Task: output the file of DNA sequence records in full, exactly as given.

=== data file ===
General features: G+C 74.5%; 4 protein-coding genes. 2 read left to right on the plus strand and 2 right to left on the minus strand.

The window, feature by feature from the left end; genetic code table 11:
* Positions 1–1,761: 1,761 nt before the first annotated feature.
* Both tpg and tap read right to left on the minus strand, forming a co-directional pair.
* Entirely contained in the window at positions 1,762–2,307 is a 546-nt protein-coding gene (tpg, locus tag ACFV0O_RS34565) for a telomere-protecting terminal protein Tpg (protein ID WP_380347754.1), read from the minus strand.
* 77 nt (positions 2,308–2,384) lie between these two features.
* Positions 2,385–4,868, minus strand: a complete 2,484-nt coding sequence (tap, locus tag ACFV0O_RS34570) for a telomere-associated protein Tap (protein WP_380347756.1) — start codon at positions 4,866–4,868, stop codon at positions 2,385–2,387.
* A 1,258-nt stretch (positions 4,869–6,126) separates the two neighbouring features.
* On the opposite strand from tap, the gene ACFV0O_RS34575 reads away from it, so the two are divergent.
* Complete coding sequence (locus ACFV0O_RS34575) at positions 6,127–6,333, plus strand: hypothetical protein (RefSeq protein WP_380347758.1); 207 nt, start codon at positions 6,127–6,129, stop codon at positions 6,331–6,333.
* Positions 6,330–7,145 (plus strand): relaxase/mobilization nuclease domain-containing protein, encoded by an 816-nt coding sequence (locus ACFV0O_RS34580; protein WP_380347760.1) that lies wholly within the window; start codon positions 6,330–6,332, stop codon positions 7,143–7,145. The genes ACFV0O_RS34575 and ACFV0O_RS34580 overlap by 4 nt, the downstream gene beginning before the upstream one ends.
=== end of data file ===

General features: G+C 74.5%; 4 protein-coding genes. 2 read left to right on the plus strand and 2 right to left on the minus strand.

The window, feature by feature from the left end; genetic code table 11:
* Positions 1–1,761: 1,761 nt before the first annotated feature.
* Both tpg and tap read right to left on the minus strand, forming a co-directional pair.
* Entirely contained in the window at positions 1,762–2,307 is a 546-nt protein-coding gene (tpg, locus tag ACFV0O_RS34565) for a telomere-protecting terminal protein Tpg (protein ID WP_380347754.1), read from the minus strand.
* 77 nt (positions 2,308–2,384) lie between these two features.
* Positions 2,385–4,868, minus strand: a complete 2,484-nt coding sequence (tap, locus tag ACFV0O_RS34570) for a telomere-associated protein Tap (protein WP_380347756.1) — start codon at positions 4,866–4,868, stop codon at positions 2,385–2,387.
* A 1,258-nt stretch (positions 4,869–6,126) separates the two neighbouring features.
* On the opposite strand from tap, the gene ACFV0O_RS34575 reads away from it, so the two are divergent.
* Complete coding sequence (locus ACFV0O_RS34575) at positions 6,127–6,333, plus strand: hypothetical protein (RefSeq protein WP_380347758.1); 207 nt, start codon at positions 6,127–6,129, stop codon at positions 6,331–6,333.
* Positions 6,330–7,145 (plus strand): relaxase/mobilization nuclease domain-containing protein, encoded by an 816-nt coding sequence (locus ACFV0O_RS34580; protein WP_380347760.1) that lies wholly within the window; start codon positions 6,330–6,332, stop codon positions 7,143–7,145. The genes ACFV0O_RS34575 and ACFV0O_RS34580 overlap by 4 nt, the downstream gene beginning before the upstream one ends.